Myles Harrington

The Indonesian Mission

In Indonesia on July 20, 2010 at 11:58 am

Off the boat in Dumai the next leg of my trip began. The kind people of immigration granted us 30 days in their country for $25. That gave us the mission of getting from the middle of Sumatra to Bali via Java, all overland, for the planned departure date of 12th August. 2,723 km; on the quickest route. We’d been warned by an Irish couple in KL not to attempt it because the roads in Indonesia are pretty horrendous and the public buses, the ones we have to use because of our budget, are in a dreadful state.

After getting swiftly past immigration we were hustled to a minivan and then on to a travel office to book our on going transportation. We didn’t know where we were going because we only have a very old South East Asia Lonely Planet and no one had given us tips on where was good. Everyone else in Dumai definitely knew where we were going; Bukit Tinggi. Now I’ve been in Sumatra for a week I realise why, it’s the only destination tourists go to. We didn’t like the vibe of the office we were forced to go to, we felt like they were ripping us off, so we walked up the dusty main road to another so-called travel agency (all of the shops seemed to have the same glossy bus poster outside their premises) and secured two seats on the public bus for 70 grand each (£5).

The lovely lads at the "travel agents"

After 11 hours on the rickety bus (the Irish were right) we arrived at the very awkward time of 4am. No point in checking in anywhere, we couldn’t get past locked hotel gates anyway, so we just sat at a tea stall for a couple of hours. Luckily everyone tends to wake up in Bukit Tinggi extremely early because of the ridiculously loud call to prayer from the central mosque. Even though it is technically a tourist town, not much was open and we only saw about a handful of westerners during our time there.

The stunning view from the Panorama Park, Bukit Tinggi

On our second and only full day in town we completed all of the sights. The bizarre and under utilised tourist attraction of the Japanese caves, dug by the Japanese during World War II as an ammunition storage facility. Panorama Park, which was built above the caves and has an amazing view over the valley below. Fort De Kock (hehe), a rubbish concrete fort that was apparently an old Dutch colonial outpost. Its only redeeming feature was a great aerial assault course that was only opened last week, that included a zip rope. Graet fun and only 20,000 Rp (£1.45). I was the first Brit to complete it.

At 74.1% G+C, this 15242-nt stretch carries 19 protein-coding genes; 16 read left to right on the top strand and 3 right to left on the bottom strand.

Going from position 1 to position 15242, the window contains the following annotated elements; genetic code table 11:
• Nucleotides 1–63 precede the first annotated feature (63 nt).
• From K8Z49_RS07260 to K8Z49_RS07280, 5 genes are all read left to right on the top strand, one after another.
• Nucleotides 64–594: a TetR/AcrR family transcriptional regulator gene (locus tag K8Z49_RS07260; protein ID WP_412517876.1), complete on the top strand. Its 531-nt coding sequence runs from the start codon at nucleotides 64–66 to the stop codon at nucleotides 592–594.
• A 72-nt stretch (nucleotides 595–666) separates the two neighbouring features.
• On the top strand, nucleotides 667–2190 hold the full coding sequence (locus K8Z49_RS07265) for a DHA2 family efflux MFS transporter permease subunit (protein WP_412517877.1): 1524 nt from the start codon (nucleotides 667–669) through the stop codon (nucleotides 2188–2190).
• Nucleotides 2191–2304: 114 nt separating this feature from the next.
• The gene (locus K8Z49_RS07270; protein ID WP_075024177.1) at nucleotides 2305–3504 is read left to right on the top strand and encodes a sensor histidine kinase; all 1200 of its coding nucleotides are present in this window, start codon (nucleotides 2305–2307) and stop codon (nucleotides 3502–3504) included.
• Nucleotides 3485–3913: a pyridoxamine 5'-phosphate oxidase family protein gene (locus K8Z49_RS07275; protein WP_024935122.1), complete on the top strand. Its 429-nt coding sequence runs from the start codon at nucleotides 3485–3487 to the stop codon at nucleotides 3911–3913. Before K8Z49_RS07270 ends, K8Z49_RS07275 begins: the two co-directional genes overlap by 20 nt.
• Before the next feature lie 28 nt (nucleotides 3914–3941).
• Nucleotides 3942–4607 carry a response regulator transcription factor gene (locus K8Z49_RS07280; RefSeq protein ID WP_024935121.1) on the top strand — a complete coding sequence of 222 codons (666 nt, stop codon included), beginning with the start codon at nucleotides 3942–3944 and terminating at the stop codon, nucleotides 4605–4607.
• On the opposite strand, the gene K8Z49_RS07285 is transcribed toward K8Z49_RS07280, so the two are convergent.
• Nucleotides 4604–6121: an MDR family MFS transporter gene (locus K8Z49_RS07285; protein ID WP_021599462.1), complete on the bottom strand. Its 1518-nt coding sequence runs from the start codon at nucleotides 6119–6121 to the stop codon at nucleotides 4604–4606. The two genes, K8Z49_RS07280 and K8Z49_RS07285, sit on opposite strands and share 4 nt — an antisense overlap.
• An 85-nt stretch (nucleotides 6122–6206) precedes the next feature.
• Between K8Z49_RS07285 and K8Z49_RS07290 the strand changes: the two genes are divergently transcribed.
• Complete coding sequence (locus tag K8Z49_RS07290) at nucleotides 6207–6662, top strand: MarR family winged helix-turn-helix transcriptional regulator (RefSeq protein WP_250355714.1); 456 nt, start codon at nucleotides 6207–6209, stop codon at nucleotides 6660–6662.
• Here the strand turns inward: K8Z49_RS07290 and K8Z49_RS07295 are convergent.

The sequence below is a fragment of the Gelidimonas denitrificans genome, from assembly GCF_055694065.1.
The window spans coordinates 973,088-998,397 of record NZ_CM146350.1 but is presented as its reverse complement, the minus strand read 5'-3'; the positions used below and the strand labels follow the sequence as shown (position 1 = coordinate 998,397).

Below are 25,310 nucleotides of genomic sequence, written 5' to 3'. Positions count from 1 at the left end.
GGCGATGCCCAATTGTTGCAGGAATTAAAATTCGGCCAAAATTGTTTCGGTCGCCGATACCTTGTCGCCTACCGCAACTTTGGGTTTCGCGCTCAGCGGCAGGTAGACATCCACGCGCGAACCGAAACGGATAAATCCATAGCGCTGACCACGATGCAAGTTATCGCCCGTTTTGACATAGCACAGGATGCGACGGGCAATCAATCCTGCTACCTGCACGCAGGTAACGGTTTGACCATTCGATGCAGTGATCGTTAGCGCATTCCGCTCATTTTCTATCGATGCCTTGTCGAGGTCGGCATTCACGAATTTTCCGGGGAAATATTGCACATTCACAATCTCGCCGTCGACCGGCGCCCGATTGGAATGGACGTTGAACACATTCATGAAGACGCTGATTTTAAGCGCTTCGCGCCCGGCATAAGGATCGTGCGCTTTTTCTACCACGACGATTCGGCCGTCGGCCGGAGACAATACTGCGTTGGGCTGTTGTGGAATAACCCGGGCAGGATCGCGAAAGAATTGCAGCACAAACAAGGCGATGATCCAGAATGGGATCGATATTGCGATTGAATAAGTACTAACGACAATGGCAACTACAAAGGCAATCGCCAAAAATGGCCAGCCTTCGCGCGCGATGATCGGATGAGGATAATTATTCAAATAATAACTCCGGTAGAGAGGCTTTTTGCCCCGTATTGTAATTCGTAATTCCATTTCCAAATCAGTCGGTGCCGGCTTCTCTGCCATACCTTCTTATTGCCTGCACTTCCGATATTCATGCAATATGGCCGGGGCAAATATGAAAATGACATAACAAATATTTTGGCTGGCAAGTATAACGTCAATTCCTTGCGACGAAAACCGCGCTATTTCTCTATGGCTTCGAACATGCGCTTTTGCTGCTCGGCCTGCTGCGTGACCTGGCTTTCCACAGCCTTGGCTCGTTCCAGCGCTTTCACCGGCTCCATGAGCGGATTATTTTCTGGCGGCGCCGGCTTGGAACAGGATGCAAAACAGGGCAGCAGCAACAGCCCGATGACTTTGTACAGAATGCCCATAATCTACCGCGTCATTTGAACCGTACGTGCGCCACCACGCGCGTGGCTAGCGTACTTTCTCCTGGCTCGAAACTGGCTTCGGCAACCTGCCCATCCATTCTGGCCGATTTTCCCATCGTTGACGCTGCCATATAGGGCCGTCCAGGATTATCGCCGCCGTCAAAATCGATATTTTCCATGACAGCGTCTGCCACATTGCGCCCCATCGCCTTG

The brand new assault course at Fort de Kock

As part of the entrance ticket to the fort you could cross the dangerous bridge over the town to the other side of the hill where there was a zoo. The conditions of the zoo were shameful. The two poor elephants were chained by their ankles to different points of the cage so they couldn’t move more than a few steps. It’s disgusting how animals are still being treated this way. The small museum in the zoo’s grounds was ‘interesting’, the collection included British coins that are still in circulation and a few mutant goats.

The chained elephants of Bukit Tinggi zoo

The top attraction in the zoo museum

Just outside of the zoo was the town’s market where we managed to get a delicious local treat. Called Es Campur it’s a bowl of warm oats (like a rough porridge) topped with lashings of honey, buffalo yoghurt, random sugary chewy bits, grated coconut, numerous fruit syrups and ice. It sounds strange but the combination works extremely well.

An amazing sweet treat at the market

5k remaining: £2670.80

  1. […] a zoo. Like the waterfalls, I’ve also seen a lot of zoos over my time in Asia, from Delhi to Bukit Tinggi to Taman Safari Park near Jakarta. None of them match up to Kampot’s zoo though. The $4 entry […]

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